Blue Water Pond was teeming with small shops selling local products such as herbs, local food, honey, flowers, and gift items. There was no scientific explanation made yet for the water in the pond being blue but locals believe that it was the reflection of an emerald bowl (Myathabeik in Myanmar language) at the bottom of the pond. Local superstition was such that littering, washing with the water in the pond, taking water from the pond was not done while care was taken of not speaking any word that can be deemed as offensive or rude.
A 20-minute walk from Blue Water Pond will take you to the Tawkye waterfall. The water in the pond at the bottom of the waterfall was so clear that fish can be seen swimming in it.
There was even a waterfall right near Alechaung Village. It was a fall that goes down 11 steps or levels. When the waterfall was at its highest flow of water volume, there were considerable numbers of visitors visiting it.
Pyadalin Cave in Ywangan Township is another famous cave. There are two caves the smaller one amount to being a rock shelter while the larger one had nine chambers connected by narrow passages. Three large sinkholes bring in natural light into the cave. This cave contains an impressive amount of history reportedly dating back to the Neolithic era.
The two caves were only 30 meters apart from one another and some of the earliest wall carvings and paintings in Myanmar were found here along with weapons made of bones and stones by primitive people. According to Wikipedia, a superficial investigation of the caves had been performed by American South-East Expedition for Early Man in 1937-1938 and geologist U Khin Maung Kyaw discovered the paintings in 1960. The site was added to the UNESCO World Heritage Tentative List on 4 October 1996 in the Cultural category.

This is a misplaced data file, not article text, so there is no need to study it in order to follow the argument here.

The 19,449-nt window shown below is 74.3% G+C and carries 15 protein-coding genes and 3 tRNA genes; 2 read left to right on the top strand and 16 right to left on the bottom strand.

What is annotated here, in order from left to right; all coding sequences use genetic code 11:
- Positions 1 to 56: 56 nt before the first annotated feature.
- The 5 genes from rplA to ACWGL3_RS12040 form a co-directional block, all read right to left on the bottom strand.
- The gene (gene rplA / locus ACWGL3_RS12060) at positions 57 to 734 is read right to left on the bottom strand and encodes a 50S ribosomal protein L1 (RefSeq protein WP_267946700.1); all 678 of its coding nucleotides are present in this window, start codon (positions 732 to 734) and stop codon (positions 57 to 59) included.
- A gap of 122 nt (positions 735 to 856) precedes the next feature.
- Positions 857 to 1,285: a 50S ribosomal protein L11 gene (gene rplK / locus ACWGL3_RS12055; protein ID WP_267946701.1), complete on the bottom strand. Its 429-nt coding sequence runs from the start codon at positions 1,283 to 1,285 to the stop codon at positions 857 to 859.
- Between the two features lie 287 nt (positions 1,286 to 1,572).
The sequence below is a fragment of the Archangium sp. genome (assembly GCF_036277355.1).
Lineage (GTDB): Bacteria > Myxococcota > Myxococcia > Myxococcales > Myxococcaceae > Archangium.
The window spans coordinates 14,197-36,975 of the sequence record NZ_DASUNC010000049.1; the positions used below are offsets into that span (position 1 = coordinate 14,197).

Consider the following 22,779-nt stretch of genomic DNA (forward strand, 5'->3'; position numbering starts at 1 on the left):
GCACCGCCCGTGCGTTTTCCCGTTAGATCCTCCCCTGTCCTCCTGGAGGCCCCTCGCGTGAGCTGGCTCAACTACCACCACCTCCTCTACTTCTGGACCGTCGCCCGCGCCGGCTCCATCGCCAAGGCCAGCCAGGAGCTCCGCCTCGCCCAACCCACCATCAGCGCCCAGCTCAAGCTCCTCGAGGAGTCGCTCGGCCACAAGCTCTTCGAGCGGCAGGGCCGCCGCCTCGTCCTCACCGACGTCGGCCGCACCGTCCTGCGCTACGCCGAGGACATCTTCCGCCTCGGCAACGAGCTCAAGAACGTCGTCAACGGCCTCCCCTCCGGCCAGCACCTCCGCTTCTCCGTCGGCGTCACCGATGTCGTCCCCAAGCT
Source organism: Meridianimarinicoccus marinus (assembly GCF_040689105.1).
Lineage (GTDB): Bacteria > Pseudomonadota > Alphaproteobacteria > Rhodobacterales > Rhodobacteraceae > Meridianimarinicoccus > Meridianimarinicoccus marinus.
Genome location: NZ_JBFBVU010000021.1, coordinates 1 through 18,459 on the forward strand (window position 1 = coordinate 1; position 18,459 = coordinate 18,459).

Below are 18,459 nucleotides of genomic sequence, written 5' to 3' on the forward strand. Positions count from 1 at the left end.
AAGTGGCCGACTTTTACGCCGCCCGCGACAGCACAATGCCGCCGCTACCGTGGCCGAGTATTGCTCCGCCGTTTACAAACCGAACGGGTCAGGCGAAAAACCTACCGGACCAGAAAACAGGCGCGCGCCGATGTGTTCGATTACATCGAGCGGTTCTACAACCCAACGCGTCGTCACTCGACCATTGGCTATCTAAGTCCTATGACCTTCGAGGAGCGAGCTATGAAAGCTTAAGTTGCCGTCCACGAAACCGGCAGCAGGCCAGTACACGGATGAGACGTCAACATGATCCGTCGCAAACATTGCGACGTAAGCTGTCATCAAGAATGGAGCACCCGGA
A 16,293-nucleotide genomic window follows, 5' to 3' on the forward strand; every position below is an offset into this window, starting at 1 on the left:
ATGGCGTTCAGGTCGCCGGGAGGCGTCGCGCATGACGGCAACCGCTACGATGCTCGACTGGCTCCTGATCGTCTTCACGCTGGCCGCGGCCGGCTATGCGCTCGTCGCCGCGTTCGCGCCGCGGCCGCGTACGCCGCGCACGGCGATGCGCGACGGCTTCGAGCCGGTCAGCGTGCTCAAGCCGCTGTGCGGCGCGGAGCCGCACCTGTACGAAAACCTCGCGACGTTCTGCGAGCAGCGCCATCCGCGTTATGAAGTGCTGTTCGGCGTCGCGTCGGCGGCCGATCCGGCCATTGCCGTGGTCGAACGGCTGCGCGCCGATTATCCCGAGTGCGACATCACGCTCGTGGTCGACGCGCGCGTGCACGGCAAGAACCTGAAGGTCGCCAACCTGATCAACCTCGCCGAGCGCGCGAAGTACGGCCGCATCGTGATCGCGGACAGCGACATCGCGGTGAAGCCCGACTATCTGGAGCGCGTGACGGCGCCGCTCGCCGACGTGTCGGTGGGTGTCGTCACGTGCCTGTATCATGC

Another unique place is the Yephyu Waterhole near Tatkon Village, Kyantaw Village Tract. It is located southwest of Alechaung Village. The water from this waterhole was not clear but white, hence the name Yephyu which means white water. Locals say bathing with the water from this waterhole eases aches and itches. The place is indeed a virgin area.
The highest peak in Shan State, 7,752 ft. high Ashay Myin Anauk Myin Mountain is also in Ywangan. Taunggyi town can be seen looking toward the east from the summit. Looking west, Meiktila town can be seen too. South of the mountain lies 7,307 ft. high Moelonehein Mountain and to the north lies 7,203 ft. high Pansitpway Mountain. The Ashay Myin Anauk Myin Mountain is home to rare flowers as well as birds and animal species. The summit of the mountain can be reached either from the Ywangan side or the Pindaya side. The mountain was located about 6 miles southwest of Alechaung Village.
Another significant place is a small pillar marking the place where ash of Colonel Ba Htoo was buried. Major Ba Htoo at that time led the fight against the Japanese in upper Myanmar in 1945. The plan was for the Myanmar army under General Aung San to revolt against the Japanese in end March but Major Ba Htoo declared unilateral war against the Japanese in early March diverting attention from General Aung San who led the entire Myanmar army uprising at a later date.
Major Ba Htoo’s action contributed toward driving the Japanese fascist forces out of the country but he succumbed to a severe case of malaria. The plaque on the pillar simply stated “Martyr hero Colonel Ba Htoo passed away at 8:10 p.m. 2 June 1945 in Ywangan Township Telu Village. His ashes were buried here.”
It was reported that when Major Ba Htoo passed away, he never knew of his promotion to colonel by General Aung San. A monument honoring Colonel Ba Htoo was put up in Aungban but the small pillar in front of Telu Village Basic Education Primary School was the spot where his ashes were buried. It was a considerable walk through the humid valley and over a rickety bamboo bridge across a river.